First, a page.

Fine, but he figured out another way to post humiliating pictures of his tormentors. He created a website where viewers would vote on whether a person were hot or not. But there was some special code that he added to the picture uploader to change some of the facial characteristics. Those who were so absorbed in looking good ended up average, downright ugly in some cases. He was really proud of this script, because it reversed the facial characteristics of his victims. That backfired, too. The good-looking ones got to laugh at each other, even at themselves when they saw what the pictures looked like on that site. They even turned it into a game. Whoever submitted the best picture of themselves usually ended up looking the worst, so they started keeping score. Whoever was voted the ugliest in a week won. At least there was one positive side effect. Since this reversed general facial characteristics, some of the more plain-looking people ended up looking like models. They got a real confidence boost seeing their “hot” score going up. That was great for his friends, but somehow still caused real anguish to him. He turned and looked at the framed picture of his senior prom. He’d taken Emily Fefferman, who was constantly told by the “in” crowd how ugly she was. He fell in love that night as she sobbed on his shoulder. Looking at them in their glasses and rented clothing, he could still feel the warmth of her tears on his neck. Stuck to the corner of the frame was a wedding announcement. Chuck Williams, “Big Bill” as he was called when he was the captain of the football team and biggest stud on campus, saw her picture on the hot/not site. It was her, but of course supermodel her. Big Bill remembered her kindness when he needed a tutor, so when he saw her online he contacted her to apologize for being a prick. Well, now she was Mrs. Big Bill with two little Big Bills and a little Big Feff on the way. Destructo slammed the picture frame against the dirt floor of his lair.

    That taken from him, he decided he’d create a phony online encyclopedia. He would leave it open-source so other tormented souls could post embarrassing faux articles about their bullies. It worked great at first, but then one geek shared the URL with the wrong person. It absolutely exploded in popularity. Experts could share info about their fields of study. Major discoveries in the scientific field could be shared with researchers and the general public almost immediately. The encyclopedia took on a life of its own, and since anybody could update articles, it was becoming a quite authoritative resource for everybody. Sure, he could open up an article and change the content, but almost immediately somebody more knowledgeable would come along and correct it. He laughed with wicked glee when he made himself and Emily homecoming king and queen, but was crushed when Emily herself corrected it almost immediately without anybody else noticing.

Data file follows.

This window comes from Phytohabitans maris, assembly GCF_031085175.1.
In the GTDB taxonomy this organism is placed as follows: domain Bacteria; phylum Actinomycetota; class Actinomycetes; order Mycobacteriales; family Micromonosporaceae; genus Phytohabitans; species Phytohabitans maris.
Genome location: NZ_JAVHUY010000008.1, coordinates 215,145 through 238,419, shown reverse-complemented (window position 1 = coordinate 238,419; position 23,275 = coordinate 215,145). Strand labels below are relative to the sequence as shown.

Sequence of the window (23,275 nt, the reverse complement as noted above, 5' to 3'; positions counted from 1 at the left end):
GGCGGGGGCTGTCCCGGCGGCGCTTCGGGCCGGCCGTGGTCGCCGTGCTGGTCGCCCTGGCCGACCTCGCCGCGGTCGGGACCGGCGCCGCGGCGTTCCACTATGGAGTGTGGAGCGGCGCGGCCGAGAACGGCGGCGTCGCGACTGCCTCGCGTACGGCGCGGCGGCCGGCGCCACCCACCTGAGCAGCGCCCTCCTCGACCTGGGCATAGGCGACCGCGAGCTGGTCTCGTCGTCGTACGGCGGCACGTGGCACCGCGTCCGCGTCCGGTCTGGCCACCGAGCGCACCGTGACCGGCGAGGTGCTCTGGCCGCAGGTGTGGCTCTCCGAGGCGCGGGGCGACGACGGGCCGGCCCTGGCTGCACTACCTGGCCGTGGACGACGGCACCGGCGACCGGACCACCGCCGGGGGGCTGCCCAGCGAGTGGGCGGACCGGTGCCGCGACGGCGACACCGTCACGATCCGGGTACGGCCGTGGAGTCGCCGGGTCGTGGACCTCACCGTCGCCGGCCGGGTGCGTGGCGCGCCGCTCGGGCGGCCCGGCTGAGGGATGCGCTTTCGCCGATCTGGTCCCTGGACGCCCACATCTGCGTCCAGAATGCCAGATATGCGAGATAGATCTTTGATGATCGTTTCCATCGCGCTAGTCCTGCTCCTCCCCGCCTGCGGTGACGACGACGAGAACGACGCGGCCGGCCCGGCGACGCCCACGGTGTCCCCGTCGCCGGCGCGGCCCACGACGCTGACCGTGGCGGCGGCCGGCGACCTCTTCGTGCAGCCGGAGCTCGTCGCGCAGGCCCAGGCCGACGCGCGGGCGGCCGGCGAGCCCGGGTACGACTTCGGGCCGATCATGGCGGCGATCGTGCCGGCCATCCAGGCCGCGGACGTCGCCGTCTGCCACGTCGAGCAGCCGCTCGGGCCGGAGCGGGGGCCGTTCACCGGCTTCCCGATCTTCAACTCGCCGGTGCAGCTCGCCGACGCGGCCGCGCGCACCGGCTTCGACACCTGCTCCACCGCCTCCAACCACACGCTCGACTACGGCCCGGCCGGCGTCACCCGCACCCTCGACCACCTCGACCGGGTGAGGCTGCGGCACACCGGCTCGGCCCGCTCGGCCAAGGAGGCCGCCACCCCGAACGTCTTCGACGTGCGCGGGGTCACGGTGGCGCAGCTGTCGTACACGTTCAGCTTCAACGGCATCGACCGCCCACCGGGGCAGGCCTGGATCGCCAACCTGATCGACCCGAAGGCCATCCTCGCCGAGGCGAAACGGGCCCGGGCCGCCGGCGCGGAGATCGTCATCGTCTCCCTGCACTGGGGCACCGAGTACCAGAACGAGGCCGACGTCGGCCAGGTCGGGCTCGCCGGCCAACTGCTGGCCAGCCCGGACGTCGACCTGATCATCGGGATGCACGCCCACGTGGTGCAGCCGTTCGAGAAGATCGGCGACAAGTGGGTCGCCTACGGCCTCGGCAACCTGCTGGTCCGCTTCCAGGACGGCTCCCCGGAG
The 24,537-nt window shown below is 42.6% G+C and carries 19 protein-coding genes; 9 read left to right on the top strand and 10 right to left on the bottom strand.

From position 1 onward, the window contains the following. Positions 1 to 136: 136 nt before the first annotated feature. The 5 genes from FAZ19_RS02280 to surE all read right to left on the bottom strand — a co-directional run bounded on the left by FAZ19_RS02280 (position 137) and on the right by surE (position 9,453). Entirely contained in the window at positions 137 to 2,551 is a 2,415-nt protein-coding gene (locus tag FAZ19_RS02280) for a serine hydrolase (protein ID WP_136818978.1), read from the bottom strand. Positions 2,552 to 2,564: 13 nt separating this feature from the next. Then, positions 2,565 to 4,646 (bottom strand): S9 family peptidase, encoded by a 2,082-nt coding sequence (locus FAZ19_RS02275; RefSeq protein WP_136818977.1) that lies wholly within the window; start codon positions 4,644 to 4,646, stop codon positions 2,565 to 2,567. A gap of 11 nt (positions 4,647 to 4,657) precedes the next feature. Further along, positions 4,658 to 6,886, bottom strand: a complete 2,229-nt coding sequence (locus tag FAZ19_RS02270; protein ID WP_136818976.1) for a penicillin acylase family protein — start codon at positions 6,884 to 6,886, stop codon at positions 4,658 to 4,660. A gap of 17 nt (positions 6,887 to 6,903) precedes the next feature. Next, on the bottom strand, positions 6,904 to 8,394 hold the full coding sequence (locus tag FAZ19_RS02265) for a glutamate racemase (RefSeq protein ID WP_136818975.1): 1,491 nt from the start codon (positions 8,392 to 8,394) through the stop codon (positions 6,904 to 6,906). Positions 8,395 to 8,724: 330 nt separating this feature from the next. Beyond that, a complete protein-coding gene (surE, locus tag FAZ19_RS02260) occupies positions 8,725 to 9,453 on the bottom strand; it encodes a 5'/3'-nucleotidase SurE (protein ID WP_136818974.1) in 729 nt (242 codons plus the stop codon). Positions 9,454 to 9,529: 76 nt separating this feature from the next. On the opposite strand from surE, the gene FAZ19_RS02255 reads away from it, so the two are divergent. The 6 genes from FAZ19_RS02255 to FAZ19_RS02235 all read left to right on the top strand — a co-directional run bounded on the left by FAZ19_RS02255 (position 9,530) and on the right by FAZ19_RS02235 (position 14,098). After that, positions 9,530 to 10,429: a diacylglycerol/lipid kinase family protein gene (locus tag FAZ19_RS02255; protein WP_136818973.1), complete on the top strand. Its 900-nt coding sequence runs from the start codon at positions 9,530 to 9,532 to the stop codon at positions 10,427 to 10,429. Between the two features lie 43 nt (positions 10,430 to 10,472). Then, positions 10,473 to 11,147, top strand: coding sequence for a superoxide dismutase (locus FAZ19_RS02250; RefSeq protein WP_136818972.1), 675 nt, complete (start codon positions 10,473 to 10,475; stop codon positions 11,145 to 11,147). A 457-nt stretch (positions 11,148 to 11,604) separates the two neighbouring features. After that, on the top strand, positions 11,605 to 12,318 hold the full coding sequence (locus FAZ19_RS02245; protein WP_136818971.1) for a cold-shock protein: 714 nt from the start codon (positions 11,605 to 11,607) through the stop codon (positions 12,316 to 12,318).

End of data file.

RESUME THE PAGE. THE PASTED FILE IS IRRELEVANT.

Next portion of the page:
When he saved enough to buy Photoshop, he really started abusing photos of his classmates. Destructo had hours upon hours of glee vandalizing photos from his yearbook and circulating the pictures among his fellow geeks, but once again one geek shared it with the wrong person. Now people were using his site to post disasters from Photoshop. Users of the site got feedback on how to be better at Photoshop and viewers of the site got to laugh non-stop.

    Then, he found a way to both embarrass the bullies and disrupt their online commerce. Destructo had helped a friend named Craig set up a local online auction site. He told Craig he’d do it for free. He put a back door into the programming code and then added a little bit of mischief. One bully went on to be a wildlife photographer who occasionally sold pictures online, so Destructo tagged his name with code that would change the text for his posts. Who would want to buy a picture from a guy who called the striped big cats lions? Well, that worked once, but backfired afterward. The tag malfunctioned, so now random ads about tigers, regardless of who posted them, had the text changed to say “lions”. Some people laughed at the photographer who didn’t know the proper names of big cats, but they stopped laughing when they saw his stunning photography. His business started booming.